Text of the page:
November 11, 2020

A Beginner’s Sourdough Journey with Help From Raisenne

3 loaves SD (2)

Judi Mitzel of Amery, Wisconsin has been baking since her teens, but with a full-time job, she didn’t have the time to bake as much as she’d like to — until COVID-19 hit, that is. When an initial stay-at-home order in March of 2020 turned into a long-term remote work arrangement, and her daily commute was no longer necessary, she gained 10 hours of free time per week.

With newly found time, Judi decided it was the perfect opportunity to tackle sourdough bread baking. She hadn’t tried it in the past due to the number of steps and amount of work involved, but when she found a sourdough challenge in the Way Better app, she was inspired to try. The Way Better app uses gamification to help users tackle new things and achieve goals with the support of a group of fellow players and financial incentives for added accountability.

Initially Judi found the sourdough bread-making process challenging until she remembered her secret weapon — her Raisenne Dough Riser.

Judi’s husband is the Engineering Manager at Reliatrace, the Amery, Wisconsin-based company that invented this one-of-a-kind kitchen tool designed to take the guesswork out of proofing yeast bread dough. Since Judi was one of the initial lucky testers when the product was being developed, she knew that the Raisenne helped to proof yeast dough in up to half the time, with reliable results regardless of room temperature. Although sourdough bread uses a natural yeast or “starter” vs. commercial yeast to make it rise (and gives it that distinctive taste and texture people love), she decided to give it a try.

Her first “a-ha” moment was when she used the Raisenne Dough Riser to help ripen her starter faster. “It was really helpful, especially when the starter was sluggish,” she shared. Now that she has her starter, she uses her Raisenne to activate it each time she’s ready to bake sourdough bread. She added, “I just take the starter out of the fridge, put it on the Raisenne for an hour, and I can go ahead and feed it to get it active again.”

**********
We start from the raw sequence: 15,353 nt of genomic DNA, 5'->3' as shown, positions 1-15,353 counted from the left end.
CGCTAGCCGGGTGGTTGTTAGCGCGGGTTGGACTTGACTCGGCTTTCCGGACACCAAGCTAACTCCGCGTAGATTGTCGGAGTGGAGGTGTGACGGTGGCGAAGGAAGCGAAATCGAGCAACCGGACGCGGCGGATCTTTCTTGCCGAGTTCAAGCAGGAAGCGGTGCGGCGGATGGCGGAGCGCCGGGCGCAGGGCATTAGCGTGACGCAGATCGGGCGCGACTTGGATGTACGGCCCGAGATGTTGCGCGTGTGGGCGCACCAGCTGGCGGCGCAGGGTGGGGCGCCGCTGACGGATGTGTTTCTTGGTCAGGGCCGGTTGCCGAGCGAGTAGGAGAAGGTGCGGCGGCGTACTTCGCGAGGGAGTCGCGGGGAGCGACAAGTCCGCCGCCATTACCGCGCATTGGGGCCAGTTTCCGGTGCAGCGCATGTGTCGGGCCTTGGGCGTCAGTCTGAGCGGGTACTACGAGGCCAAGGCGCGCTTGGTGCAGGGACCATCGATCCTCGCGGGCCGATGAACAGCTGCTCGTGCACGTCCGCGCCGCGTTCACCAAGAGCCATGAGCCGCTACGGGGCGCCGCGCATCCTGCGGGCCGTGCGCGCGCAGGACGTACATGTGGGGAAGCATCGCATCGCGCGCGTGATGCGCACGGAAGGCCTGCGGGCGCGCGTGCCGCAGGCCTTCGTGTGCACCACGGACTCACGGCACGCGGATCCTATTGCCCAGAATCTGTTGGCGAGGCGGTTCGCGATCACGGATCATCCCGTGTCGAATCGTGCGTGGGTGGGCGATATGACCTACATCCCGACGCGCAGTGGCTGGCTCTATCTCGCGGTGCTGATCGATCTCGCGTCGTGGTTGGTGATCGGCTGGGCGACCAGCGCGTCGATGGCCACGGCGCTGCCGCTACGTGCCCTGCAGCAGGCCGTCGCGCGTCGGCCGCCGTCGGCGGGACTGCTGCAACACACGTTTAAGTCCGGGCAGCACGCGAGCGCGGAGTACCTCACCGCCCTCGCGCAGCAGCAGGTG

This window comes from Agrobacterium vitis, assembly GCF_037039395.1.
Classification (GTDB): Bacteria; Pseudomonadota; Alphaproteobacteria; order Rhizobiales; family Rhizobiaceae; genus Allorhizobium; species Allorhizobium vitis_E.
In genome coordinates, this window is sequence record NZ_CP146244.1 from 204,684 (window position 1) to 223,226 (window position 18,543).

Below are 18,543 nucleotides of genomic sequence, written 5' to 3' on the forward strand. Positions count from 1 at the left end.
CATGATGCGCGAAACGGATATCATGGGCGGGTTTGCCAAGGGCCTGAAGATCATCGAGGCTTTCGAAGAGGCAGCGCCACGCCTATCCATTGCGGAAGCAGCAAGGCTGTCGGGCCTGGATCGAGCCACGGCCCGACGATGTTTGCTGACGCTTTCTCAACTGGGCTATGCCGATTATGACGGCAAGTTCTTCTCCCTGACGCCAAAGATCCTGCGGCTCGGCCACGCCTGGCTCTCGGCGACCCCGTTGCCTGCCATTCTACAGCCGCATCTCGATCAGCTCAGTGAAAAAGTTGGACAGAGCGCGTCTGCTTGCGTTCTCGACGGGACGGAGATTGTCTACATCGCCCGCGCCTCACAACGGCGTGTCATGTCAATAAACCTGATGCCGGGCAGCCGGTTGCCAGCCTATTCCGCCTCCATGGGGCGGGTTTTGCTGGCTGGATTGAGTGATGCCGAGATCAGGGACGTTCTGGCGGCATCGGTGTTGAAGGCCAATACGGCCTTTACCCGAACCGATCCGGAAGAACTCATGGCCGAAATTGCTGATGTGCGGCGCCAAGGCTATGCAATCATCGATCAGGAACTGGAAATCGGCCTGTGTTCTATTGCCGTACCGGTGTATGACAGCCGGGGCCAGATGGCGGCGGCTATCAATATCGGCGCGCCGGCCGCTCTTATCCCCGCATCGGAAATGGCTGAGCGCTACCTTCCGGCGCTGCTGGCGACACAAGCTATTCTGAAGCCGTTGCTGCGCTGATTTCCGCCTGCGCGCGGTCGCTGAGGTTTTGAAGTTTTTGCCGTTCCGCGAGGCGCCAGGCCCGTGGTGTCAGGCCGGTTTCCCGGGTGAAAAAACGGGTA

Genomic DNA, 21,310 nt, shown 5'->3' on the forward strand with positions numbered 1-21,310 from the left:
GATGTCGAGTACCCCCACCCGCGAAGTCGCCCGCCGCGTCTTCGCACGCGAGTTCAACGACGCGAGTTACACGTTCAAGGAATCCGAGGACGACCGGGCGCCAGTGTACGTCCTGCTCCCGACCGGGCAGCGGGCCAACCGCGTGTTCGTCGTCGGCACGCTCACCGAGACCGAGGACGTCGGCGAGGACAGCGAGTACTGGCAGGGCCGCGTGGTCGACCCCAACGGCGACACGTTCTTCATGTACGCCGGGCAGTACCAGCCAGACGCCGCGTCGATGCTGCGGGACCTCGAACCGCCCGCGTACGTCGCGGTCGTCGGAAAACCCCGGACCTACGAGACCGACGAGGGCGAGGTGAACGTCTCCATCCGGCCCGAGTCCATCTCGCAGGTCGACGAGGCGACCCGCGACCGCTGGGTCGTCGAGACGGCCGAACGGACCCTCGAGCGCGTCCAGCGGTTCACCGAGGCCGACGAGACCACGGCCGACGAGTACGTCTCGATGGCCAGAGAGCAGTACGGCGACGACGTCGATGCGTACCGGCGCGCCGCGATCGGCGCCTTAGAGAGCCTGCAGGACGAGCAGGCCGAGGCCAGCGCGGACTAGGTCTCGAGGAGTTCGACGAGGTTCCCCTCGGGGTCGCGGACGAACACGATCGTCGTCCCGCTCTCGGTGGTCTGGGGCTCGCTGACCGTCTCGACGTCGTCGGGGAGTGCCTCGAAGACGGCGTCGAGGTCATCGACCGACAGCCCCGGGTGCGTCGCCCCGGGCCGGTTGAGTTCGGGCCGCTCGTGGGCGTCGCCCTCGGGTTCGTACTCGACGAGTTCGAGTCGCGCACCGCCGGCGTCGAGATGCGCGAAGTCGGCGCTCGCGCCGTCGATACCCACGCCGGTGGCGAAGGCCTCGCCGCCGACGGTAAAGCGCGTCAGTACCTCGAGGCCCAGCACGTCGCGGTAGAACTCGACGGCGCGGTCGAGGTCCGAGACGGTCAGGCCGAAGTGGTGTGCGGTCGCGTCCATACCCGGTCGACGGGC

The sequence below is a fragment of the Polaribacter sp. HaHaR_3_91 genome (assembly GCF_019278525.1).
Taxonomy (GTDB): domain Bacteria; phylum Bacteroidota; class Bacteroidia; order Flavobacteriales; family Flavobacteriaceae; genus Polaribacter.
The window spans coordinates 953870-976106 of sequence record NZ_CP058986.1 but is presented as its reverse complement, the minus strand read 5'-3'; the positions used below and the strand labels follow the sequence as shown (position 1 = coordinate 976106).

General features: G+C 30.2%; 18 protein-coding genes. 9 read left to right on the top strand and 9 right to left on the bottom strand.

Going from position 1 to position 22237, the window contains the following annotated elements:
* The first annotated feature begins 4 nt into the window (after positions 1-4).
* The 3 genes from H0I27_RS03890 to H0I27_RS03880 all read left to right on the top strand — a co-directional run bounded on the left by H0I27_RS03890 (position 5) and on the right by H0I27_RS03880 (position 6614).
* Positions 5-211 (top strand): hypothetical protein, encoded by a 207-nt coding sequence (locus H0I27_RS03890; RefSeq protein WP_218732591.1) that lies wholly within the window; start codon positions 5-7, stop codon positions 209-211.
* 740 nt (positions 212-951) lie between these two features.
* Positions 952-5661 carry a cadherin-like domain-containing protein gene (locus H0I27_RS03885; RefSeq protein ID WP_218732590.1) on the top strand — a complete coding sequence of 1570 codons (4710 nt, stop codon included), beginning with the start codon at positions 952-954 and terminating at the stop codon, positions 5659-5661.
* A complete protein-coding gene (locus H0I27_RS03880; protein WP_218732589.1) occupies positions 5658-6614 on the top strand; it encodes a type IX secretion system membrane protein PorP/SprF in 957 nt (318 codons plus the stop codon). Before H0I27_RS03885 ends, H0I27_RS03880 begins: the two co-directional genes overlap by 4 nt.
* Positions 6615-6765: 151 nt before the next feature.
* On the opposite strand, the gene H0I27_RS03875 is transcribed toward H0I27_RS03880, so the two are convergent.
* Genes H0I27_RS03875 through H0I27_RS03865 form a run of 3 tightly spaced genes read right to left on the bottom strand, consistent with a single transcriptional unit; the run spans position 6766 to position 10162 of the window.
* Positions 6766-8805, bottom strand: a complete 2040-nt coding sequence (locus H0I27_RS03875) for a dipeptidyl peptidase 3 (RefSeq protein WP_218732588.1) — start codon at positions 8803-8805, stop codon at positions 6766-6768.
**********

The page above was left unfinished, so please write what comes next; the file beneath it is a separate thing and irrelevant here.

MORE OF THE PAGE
Once Judi has used the starter to make the dough, it’s time for the first proof, a step often called “bulk fermentation.” “Using the Raisenne is really nice for the first proof. Normally it can take 4-6 hours, but with the Raisenne, it’s 2-3 hours,” she said.

Next up is “cold fermentation,” which takes place in the fridge. Judi often lets that part of the process happen overnight so she can bake it the next day. She explained that this is what creates a deeper sourdough flavor and adds “blisters” to the crust. From the fridge, the dough is scored by making cuts on the top to let air escape in the oven, and then the dough is baked.

There are many methods for making your own starter and sourdough bread, but  Judi recommends the guide from The Pantry Mama website.

Judi plans to use her Raisenne Dough Riser even more now that her area of the Midwest is heading into colder weather. After all, ‘tis the season for not only sourdough, but also her famous Thanksgiving loaf using the Tangzhong method, and of course, Orange Swedish Limpa Bread for Christmas. Her Raisenne Dough Riser is going to be busy!

To order your own Raisenne Dough Riser, click here.

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